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The Curse of King Tutankhamen

When Howard Carter and Lord Carnarvon opened the tomb of Tutankhamem they set off a chain of mystery. Several of those connected with the discovery died violent or unusual deaths- victims of the so-called Pharaoh’s curse.

The sinister superstition is based on unconfirmed reports of a chilling series of happenings on the very day when the two archeologists and their party had first penetrated the entrance to the tomb in November 1922.  As the last man climbed back into the sunshine a sandstorm is said to have sprung up and swirled over the mouth of the cave. As it died away, a hawk, the royal emblem of ancient Egypt, was allegedly seen soaring over the tomb to the west-toward the mysterious “Other World” of Egyptian belief.  The spirit of the dead Pharaoh, said superstitious people had left his curse on those who had violated his tomb.

Five months later Lord Carnarvon, then 57, was bitten by a mosquito on the left cheek.  The bite became infected, and weakened by blood poisoning, he contracted pneumonia.  As he died in a Cairo hotel at 1:55 a.m., all the city lights went out.  At the same time, back home in England, Carnarvon’s dog howled-and died.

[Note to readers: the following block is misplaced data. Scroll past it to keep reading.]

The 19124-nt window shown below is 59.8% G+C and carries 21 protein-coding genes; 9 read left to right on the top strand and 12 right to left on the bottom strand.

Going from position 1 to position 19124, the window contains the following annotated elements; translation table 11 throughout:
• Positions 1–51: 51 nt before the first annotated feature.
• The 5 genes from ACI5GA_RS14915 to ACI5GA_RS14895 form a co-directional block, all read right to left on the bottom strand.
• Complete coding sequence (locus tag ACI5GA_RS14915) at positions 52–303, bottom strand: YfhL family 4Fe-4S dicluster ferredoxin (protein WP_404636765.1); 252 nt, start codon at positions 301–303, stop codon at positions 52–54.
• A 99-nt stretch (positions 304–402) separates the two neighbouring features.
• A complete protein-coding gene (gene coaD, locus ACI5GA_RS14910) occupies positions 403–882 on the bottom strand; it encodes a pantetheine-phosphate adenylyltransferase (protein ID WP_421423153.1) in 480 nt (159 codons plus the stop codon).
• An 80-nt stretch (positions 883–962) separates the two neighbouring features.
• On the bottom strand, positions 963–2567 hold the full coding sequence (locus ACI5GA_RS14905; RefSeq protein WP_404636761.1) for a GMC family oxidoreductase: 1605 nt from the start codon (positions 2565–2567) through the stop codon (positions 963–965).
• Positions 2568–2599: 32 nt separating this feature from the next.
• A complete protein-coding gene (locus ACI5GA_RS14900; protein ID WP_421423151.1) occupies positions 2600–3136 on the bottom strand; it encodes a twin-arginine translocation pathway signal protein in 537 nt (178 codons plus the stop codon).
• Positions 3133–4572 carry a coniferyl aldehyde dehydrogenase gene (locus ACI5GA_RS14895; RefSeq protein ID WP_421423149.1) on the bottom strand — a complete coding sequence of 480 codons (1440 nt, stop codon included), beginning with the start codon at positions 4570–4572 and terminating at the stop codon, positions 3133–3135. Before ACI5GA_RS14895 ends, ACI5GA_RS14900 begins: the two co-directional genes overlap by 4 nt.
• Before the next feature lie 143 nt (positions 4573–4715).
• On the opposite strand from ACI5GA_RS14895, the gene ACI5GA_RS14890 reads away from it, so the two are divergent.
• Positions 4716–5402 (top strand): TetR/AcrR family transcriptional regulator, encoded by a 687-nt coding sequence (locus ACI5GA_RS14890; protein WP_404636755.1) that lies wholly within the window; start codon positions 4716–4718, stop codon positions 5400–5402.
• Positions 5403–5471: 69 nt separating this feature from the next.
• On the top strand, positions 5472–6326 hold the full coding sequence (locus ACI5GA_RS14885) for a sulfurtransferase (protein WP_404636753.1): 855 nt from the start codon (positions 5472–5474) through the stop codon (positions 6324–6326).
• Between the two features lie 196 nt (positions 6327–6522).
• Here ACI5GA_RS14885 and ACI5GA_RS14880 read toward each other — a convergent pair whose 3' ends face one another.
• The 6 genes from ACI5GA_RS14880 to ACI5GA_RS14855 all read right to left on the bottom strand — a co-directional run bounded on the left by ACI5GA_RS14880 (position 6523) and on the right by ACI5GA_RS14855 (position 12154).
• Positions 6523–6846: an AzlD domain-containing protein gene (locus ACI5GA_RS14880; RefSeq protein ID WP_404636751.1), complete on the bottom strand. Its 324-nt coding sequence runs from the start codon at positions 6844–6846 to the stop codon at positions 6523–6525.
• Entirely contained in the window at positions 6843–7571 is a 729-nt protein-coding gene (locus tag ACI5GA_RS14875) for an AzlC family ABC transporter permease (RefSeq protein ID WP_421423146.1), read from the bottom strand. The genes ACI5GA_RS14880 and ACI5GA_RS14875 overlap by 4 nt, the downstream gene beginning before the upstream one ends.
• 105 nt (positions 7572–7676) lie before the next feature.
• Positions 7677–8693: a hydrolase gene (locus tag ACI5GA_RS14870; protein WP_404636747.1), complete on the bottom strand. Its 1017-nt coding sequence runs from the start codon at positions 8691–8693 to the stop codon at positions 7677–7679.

Strangest of all, Doctors who later examined Tutankhamen’s mummy reported finding a scablike depression on a spot on the left cheek corresponding to the location of Carnarvon’s mosquito bite. 

The curse was blamed also for the deaths of several others who had visited the tomb.  For example, Carnarvon’s half brother, Aubrey Herbert, died of peritonitis.  An Egyptian prince, Ali Farmy Bey, whose family claimed descent from the Pharaohs, was murdered in a London hotel, and his brother committed suicide.  George Jay Gould, and American railway tycoon, died of pneumonia in France, reportedly after catching a cold in the tomb.  The Hon. Richard Bethell, who helped carter to catalog the treasures, was thought to have committed suicide at the age of 49.  A few months later, in February 1930, his father, Lord Westbury, hurled himself to death from his London apartment.  An alabaster vase from the Pharaoh’s tomb was in his bedroom.  In the seven years after the discovery of the tomb in 1922 a dozen people who had been concerned with it in one way or another died strange deaths.

But one man continued to scoff at the legendary curse of the Pharaoh the one man who might have had most reason to fear it.  Howard Carter died in March 1939-of natural causes.  Yet when Egypt agreed to send the Tutankhamen treasures to Paris for an exhibition in 1966, its director of antiquities, Mohammed Ibraham, dreamed that he would face terrible danger.  He fought the decision up to one last meeting in Cairo with the authorities concerned.  As he left the meeting, he was knocked down by a car.  He died two days later.   

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